Public transit for packages

 

Every now and then I’m confronted with a choice. Should I order something on Amazon.com or drive 20 minutes to a local store and purchase the item there. I’ve been a card-carrying member of Amazon Prime since the year it was launched. Most items are delivered to me “free of charge” (i.e. no additional payment), within the timeframe I’d like to have them in may hands. There are instances when I need something right away, so there isn’t really a choice. Even same day delivery wouldn’t be enough.

That’s when I make a short suburban trip to pay for and gain rightful ownership of a ream of paper or a pack of pencils with dark chocolate eraser tips. (I’m joking. I prefer milk chocolate).  Within the hour, I’m putting my purchase to good use. However, unless I also have other appointments or chores in the proximity of the Staples or Office Depot store, I find the go-to-the-store option costly and inefficient. I feel like a taxi driver to paper and pencils. I could be doing other things. Why couldn’t they catch the bus, tram or train?

That’s what home delivery services offer. Each package is like passenger, and the barcoded shipping label is the ticket slapped on their face. Computers and algorithms solve for the most optimal route within a set of constraints, and figure out the last mile logistics in a way that may be as environmentally-friendly as public transportation. They are public transit for your packages.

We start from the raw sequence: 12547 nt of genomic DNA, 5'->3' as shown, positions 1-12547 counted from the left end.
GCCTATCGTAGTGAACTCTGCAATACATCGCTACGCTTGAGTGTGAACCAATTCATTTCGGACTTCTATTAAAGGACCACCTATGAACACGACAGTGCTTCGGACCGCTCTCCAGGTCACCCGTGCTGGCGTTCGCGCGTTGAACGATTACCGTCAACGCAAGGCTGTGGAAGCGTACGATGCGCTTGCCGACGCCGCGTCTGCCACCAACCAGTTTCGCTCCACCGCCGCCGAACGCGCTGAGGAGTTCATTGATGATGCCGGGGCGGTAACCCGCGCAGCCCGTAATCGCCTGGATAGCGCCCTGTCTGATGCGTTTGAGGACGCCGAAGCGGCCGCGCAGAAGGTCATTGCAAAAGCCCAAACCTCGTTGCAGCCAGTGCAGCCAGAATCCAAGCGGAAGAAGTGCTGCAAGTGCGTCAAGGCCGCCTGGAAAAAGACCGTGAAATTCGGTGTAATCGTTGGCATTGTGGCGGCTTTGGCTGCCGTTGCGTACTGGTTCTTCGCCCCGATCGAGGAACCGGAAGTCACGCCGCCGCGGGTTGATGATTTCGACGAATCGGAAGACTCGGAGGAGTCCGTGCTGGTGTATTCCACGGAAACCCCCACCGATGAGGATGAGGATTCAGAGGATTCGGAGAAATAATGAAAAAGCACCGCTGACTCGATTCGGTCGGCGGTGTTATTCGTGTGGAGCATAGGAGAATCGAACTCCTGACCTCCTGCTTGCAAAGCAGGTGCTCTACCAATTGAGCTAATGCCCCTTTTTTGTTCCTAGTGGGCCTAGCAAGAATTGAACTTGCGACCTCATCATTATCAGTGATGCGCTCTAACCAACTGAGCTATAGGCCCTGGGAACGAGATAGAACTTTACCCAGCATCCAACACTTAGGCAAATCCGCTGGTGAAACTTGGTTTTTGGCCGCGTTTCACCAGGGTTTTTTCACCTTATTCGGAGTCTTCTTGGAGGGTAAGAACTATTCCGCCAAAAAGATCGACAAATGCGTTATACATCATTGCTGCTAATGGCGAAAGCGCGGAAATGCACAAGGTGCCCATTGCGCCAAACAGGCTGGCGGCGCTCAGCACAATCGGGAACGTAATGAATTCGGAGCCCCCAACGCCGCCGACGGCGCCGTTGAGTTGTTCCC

Delivery trucks deserve HOV lanes.

I’m really bothered by the amount of energy we waste without regard to long-term environmental impact. Traditional parcel delivery services like USPS, FedEx, UPS and DHL have always been a public transit service. Of course, the last mile is presently a battlegrounds of sorts with all the majors competing to be the ones who ring your door bell or leave you a note.

IMG_7033

Amazon Prime van parked in Silver Spring, Maryland

Let’s hope that in the long term the systems for delivering goods to the door will evolve to be more efficient than ever before.

 

 

Filed under: analogies, thoughts, transportation

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TL;DR I can audit the design of a service to prevent or predict systemic failure, using a proprietary method called 16F I make intractable problems, tractable by reframing them. I then design solutions that won't create problems elsewhere, now or in the future. The solutions are in the form of services. I focus on system-level structures that give meaning and purpose to the design of lower-level constructs such as processes, interfaces, and interactions. I've spent the last 10 years obsessed with the questions: What are services? Why do they fail? Why do they exist? I'm now writing a book. Design is my dogma. Curiosity is my doctrine. Industrial engineering is my discipline. @mxiqbal

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